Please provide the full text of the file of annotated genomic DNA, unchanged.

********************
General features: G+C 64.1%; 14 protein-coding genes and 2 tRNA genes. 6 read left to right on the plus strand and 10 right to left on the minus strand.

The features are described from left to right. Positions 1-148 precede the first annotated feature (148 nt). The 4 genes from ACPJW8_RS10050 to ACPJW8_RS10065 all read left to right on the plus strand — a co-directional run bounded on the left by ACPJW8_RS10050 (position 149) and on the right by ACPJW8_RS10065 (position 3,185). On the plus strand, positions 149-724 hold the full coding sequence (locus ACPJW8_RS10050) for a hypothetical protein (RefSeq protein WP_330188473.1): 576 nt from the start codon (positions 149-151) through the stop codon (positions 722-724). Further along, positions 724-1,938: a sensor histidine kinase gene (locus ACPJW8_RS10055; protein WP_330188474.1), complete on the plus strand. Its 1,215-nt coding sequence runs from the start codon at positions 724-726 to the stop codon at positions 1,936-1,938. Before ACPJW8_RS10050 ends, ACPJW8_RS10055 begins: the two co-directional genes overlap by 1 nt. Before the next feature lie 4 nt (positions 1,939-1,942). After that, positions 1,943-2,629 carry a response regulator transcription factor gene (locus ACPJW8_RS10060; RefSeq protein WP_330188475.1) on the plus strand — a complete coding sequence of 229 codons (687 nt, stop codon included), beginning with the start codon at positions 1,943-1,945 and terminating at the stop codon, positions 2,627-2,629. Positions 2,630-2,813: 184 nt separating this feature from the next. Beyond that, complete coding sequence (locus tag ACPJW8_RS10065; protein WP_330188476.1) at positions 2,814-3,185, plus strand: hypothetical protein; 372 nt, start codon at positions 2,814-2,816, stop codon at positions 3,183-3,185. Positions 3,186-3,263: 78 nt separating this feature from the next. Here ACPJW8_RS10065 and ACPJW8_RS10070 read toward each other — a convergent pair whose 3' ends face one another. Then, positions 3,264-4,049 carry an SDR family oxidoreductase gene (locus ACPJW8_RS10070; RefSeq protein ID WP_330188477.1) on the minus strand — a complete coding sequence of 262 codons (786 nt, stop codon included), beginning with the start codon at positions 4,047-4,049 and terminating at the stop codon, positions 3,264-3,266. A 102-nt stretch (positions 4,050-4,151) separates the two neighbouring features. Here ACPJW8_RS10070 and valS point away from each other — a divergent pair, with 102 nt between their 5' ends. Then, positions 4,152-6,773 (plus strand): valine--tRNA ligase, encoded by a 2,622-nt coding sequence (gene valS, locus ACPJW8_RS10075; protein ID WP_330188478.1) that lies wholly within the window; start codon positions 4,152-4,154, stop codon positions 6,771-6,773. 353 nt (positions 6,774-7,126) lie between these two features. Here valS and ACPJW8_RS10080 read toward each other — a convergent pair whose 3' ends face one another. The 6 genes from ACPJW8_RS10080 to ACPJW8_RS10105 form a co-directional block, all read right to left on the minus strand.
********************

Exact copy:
General features: G+C 64.1%; 14 protein-coding genes and 2 tRNA genes. 6 read left to right on the plus strand and 10 right to left on the minus strand.

The features are described from left to right. Positions 1-148 precede the first annotated feature (148 nt). The 4 genes from ACPJW8_RS10050 to ACPJW8_RS10065 all read left to right on the plus strand — a co-directional run bounded on the left by ACPJW8_RS10050 (position 149) and on the right by ACPJW8_RS10065 (position 3,185). On the plus strand, positions 149-724 hold the full coding sequence (locus ACPJW8_RS10050) for a hypothetical protein (RefSeq protein WP_330188473.1): 576 nt from the start codon (positions 149-151) through the stop codon (positions 722-724). Further along, positions 724-1,938: a sensor histidine kinase gene (locus ACPJW8_RS10055; protein WP_330188474.1), complete on the plus strand. Its 1,215-nt coding sequence runs from the start codon at positions 724-726 to the stop codon at positions 1,936-1,938. Before ACPJW8_RS10050 ends, ACPJW8_RS10055 begins: the two co-directional genes overlap by 1 nt. Before the next feature lie 4 nt (positions 1,939-1,942). After that, positions 1,943-2,629 carry a response regulator transcription factor gene (locus ACPJW8_RS10060; RefSeq protein WP_330188475.1) on the plus strand — a complete coding sequence of 229 codons (687 nt, stop codon included), beginning with the start codon at positions 1,943-1,945 and terminating at the stop codon, positions 2,627-2,629. Positions 2,630-2,813: 184 nt separating this feature from the next. Beyond that, complete coding sequence (locus tag ACPJW8_RS10065; protein WP_330188476.1) at positions 2,814-3,185, plus strand: hypothetical protein; 372 nt, start codon at positions 2,814-2,816, stop codon at positions 3,183-3,185. Positions 3,186-3,263: 78 nt separating this feature from the next. Here ACPJW8_RS10065 and ACPJW8_RS10070 read toward each other — a convergent pair whose 3' ends face one another. Then, positions 3,264-4,049 carry an SDR family oxidoreductase gene (locus ACPJW8_RS10070; RefSeq protein ID WP_330188477.1) on the minus strand — a complete coding sequence of 262 codons (786 nt, stop codon included), beginning with the start codon at positions 4,047-4,049 and terminating at the stop codon, positions 3,264-3,266. A 102-nt stretch (positions 4,050-4,151) separates the two neighbouring features. Here ACPJW8_RS10070 and valS point away from each other — a divergent pair, with 102 nt between their 5' ends. Then, positions 4,152-6,773 (plus strand): valine--tRNA ligase, encoded by a 2,622-nt coding sequence (gene valS, locus ACPJW8_RS10075; protein ID WP_330188478.1) that lies wholly within the window; start codon positions 4,152-4,154, stop codon positions 6,771-6,773. 353 nt (positions 6,774-7,126) lie between these two features. Here valS and ACPJW8_RS10080 read toward each other — a convergent pair whose 3' ends face one another. The 6 genes from ACPJW8_RS10080 to ACPJW8_RS10105 form a co-directional block, all read right to left on the minus strand.